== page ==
Pre-writing a few posts

I plan to pre-write some “evergreen” blog posts to put up for when I my focus can’t be with my readers. It’s not fair to my followers who count on weekly content to not read a post in more than a month. And it also undermines my credibility – I can’t be telling people to post consistently if I’m not doing so. Evergreen posts are posts that have a timeless appeal – they’re just as relevant when they’re written as they are a few weeks or months later.

Posting “Lean”

If I don’t have time to compose a full length post, concentrate on writing a short one – even a few well-chosen words is better than no post at all.

Putting myself on a schedule

I schedule my writing time for others. I schedule my social media posting times. I schedule everything else about my life… except my writing. It’s time that I should be guarding just as fiercely as I guard the time for my morning runs. Right now, I’m shoe-horning it in between all the other stuff I do, and that’s not okay.

What’s Happening

If I’m at a loss for a topic (hey, it happens to everyone) and that’s what’s holding me back, I’ll check out what’s happening in the world and comment on it. (and there’s always something happening in the marketing world to comment on).

Experimenting With Other Mediums

Podcasting, vlogging, infographics – there are so many other ways besides writing to create and distribute content, and I’m certainly exploring alternatives to writing a post. The bonus? Visual content is shared much more frequently than written content on the web.

I’m curious about how you schedule your writing time, readers. Let me know in the comments how you work consistent posting into your schedule.

On Creating A Ruckus

First, an apology. I haven’t written a new post in a very long time. It was not my intent, and any content manager worth their pay (me included) would typically lose their mind over an untended blog – think of the valuable online cred you’re losing! But, as the Beatles song Beautiful Boy says, life is what happens to you when you’re busy making other plans (for a deeper explanation, see my last post, I Am Grateful). Since that post, my loved one was happily released from hospital, but then my daughter and I got sick. I lost a couple of great opportunities, but then uncovered more. Now I’m back with a clearer focus and a huge appreciation for life. Apparently, being faced with mortality does that to a person.

Back to the post at hand though…

On Wednesday June 5, me, and 1899 others, were privileged to attend The Art of Marketing Conference here in Toronto. The speakers were a veritable who’s who of the marketing/creative world – David Usher, Seth Godin, Jonah Berger, Charles Duhigg and Biz Stone. I found out Tuesday afternoon that I was the lucky winner of a ticket (otherwise, I would have never been able to attend) from Renbor Sales Solutions Inc. (Special thank you shout-out to Tibor Shanto).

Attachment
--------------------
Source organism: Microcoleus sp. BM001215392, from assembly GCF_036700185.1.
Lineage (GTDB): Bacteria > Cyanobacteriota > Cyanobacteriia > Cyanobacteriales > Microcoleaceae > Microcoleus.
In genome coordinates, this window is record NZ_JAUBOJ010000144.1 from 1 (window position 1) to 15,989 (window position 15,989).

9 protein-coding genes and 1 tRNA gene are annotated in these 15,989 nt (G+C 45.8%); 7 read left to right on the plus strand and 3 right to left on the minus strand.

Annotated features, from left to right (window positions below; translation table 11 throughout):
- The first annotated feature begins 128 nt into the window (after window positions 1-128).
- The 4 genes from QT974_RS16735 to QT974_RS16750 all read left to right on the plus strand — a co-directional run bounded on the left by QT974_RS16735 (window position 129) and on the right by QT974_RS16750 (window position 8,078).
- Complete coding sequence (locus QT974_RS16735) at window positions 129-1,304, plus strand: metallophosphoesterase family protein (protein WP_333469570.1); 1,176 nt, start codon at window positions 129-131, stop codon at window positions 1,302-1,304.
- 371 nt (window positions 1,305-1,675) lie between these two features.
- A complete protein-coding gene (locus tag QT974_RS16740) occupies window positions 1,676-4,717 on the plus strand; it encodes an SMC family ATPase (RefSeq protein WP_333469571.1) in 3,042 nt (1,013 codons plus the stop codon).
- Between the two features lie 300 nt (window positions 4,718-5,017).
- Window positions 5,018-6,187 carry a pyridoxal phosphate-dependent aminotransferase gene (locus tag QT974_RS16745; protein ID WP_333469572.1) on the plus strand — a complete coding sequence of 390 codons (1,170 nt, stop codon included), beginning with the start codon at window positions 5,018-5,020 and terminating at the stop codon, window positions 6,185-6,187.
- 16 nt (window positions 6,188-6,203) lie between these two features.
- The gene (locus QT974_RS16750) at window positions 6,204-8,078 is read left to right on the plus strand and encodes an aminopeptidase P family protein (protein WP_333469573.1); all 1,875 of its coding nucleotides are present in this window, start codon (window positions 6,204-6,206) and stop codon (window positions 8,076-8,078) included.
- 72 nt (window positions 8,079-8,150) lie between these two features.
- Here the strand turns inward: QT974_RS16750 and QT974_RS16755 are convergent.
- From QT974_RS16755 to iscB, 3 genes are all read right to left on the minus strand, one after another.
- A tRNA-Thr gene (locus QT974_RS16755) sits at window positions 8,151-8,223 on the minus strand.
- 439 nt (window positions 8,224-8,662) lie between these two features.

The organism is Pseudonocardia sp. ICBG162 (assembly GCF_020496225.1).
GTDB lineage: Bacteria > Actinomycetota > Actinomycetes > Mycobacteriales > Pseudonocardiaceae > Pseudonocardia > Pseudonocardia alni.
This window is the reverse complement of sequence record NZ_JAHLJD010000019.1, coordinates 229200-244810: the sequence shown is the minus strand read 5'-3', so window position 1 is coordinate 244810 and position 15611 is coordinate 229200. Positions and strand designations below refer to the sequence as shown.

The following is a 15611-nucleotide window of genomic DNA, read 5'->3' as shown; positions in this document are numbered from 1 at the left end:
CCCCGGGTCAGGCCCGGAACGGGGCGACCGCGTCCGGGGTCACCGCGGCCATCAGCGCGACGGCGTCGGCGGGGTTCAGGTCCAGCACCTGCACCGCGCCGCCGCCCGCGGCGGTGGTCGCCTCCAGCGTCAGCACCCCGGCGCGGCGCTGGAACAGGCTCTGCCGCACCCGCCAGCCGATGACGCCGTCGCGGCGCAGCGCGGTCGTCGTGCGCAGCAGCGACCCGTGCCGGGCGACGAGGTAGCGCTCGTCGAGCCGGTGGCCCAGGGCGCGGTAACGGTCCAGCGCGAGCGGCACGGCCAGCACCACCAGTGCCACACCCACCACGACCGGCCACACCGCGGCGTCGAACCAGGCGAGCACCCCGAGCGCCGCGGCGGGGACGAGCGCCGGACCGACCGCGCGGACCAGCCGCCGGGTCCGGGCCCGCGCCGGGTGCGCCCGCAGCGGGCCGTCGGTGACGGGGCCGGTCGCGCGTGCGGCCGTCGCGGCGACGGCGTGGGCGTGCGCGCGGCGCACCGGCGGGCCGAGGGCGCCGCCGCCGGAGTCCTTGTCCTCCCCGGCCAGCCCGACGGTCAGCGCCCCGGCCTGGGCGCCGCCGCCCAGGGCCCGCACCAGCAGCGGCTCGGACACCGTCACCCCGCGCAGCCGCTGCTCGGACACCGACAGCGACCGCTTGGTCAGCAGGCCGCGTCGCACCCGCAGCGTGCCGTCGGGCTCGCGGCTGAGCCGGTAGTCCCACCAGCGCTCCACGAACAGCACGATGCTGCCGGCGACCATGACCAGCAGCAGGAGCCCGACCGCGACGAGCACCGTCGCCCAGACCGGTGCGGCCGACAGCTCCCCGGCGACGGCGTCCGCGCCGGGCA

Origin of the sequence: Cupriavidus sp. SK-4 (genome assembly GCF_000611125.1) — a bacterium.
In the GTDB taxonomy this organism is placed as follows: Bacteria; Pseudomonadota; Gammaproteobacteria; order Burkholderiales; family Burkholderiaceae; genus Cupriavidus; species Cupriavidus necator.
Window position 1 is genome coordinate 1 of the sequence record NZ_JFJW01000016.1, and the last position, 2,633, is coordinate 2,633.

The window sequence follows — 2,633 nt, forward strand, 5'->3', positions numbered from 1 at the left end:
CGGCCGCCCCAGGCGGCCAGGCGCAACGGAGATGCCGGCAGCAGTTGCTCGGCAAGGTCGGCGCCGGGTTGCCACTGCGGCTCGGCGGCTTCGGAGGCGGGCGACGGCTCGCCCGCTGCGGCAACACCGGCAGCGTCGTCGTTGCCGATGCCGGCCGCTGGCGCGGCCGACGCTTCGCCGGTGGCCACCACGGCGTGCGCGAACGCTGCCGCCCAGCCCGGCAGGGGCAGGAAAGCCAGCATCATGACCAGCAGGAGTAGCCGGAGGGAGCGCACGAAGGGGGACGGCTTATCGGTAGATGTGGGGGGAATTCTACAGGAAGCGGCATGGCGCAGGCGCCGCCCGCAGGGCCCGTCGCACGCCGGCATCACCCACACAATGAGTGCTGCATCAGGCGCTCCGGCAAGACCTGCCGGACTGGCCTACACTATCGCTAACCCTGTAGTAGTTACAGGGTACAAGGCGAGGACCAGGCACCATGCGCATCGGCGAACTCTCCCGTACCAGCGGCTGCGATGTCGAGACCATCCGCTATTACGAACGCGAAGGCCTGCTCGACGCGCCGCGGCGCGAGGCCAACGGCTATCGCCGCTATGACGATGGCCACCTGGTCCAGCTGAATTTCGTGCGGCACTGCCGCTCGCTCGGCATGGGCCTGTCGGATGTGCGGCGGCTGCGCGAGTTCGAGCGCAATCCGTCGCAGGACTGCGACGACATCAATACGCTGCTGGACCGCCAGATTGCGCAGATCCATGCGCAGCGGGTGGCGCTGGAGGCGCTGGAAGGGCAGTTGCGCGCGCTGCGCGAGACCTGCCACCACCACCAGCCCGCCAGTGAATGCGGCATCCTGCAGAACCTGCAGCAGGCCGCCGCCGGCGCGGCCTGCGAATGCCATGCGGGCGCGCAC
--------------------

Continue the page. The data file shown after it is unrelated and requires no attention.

While all the speakers were amazing and so, so inspiring, one comment stood out to me. Just as Seth Godin was leaving the stage, he said, “create a ruckus.”

Such a simple phrase – and one that would take many of us back to Max’s words from Maurice Sendak’s Where The Wild Things Are (Although the correct phrase is, “Let the wild rumpus start!”). But for grown-up me, I thought about it. How long has it been since I created a ruckus about something I was passionate about? How long has it been since I questioned the status quo? The answer struck me almost as quickly – it’s been too long.

We all get caught up in the day-to-day. The hustle and bustle. The crazy thing we called life. But I’m thinking lately that all of the events that have happened to me and my family over the past six months have led to this moment. This challenge to create a ruckus. I am so, so ready.

My ruckus will be simple and quiet. But it will be all mine. And, Seth, if you’re reading, consider this your challenge accepted.

Blogging Your Business

Lately, I’ve been thinking about how marketing has become an exercise in story telling. People don’t just want to know what you’re selling anymore, they often also want to know the story behind the product, service or company. “Content marketing” has become the new marketing buzzword, and you’ll often hear people talking about the importance of company blogs – apparently, if you don’t have one, you’re in the digital dark ages.

I personally sit squarely on the fence when it comes to company blogs. Do I think companies need blogs? Absolutely. But there are three basic considerations: